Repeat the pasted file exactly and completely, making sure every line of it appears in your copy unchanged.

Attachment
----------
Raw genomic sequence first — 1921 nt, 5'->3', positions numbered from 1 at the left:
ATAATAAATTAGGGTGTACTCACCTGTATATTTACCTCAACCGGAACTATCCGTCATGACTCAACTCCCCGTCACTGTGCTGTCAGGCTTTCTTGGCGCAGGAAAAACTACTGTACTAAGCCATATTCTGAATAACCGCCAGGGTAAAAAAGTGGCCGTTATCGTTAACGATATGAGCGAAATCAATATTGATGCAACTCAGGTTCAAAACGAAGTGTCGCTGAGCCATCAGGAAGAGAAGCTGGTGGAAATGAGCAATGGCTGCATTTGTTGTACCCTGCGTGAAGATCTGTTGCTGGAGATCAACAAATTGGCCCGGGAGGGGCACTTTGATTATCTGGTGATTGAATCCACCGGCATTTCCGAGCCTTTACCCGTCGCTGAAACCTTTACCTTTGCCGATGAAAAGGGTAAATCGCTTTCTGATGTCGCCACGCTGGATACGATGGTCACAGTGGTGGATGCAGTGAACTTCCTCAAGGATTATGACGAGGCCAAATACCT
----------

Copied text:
Raw genomic sequence first — 1921 nt, 5'->3', positions numbered from 1 at the left:
ATAATAAATTAGGGTGTACTCACCTGTATATTTACCTCAACCGGAACTATCCGTCATGACTCAACTCCCCGTCACTGTGCTGTCAGGCTTTCTTGGCGCAGGAAAAACTACTGTACTAAGCCATATTCTGAATAACCGCCAGGGTAAAAAAGTGGCCGTTATCGTTAACGATATGAGCGAAATCAATATTGATGCAACTCAGGTTCAAAACGAAGTGTCGCTGAGCCATCAGGAAGAGAAGCTGGTGGAAATGAGCAATGGCTGCATTTGTTGTACCCTGCGTGAAGATCTGTTGCTGGAGATCAACAAATTGGCCCGGGAGGGGCACTTTGATTATCTGGTGATTGAATCCACCGGCATTTCCGAGCCTTTACCCGTCGCTGAAACCTTTACCTTTGCCGATGAAAAGGGTAAATCGCTTTCTGATGTCGCCACGCTGGATACGATGGTCACAGTGGTGGATGCAGTGAACTTCCTCAAGGATTATGACGAGGCCAAATACCT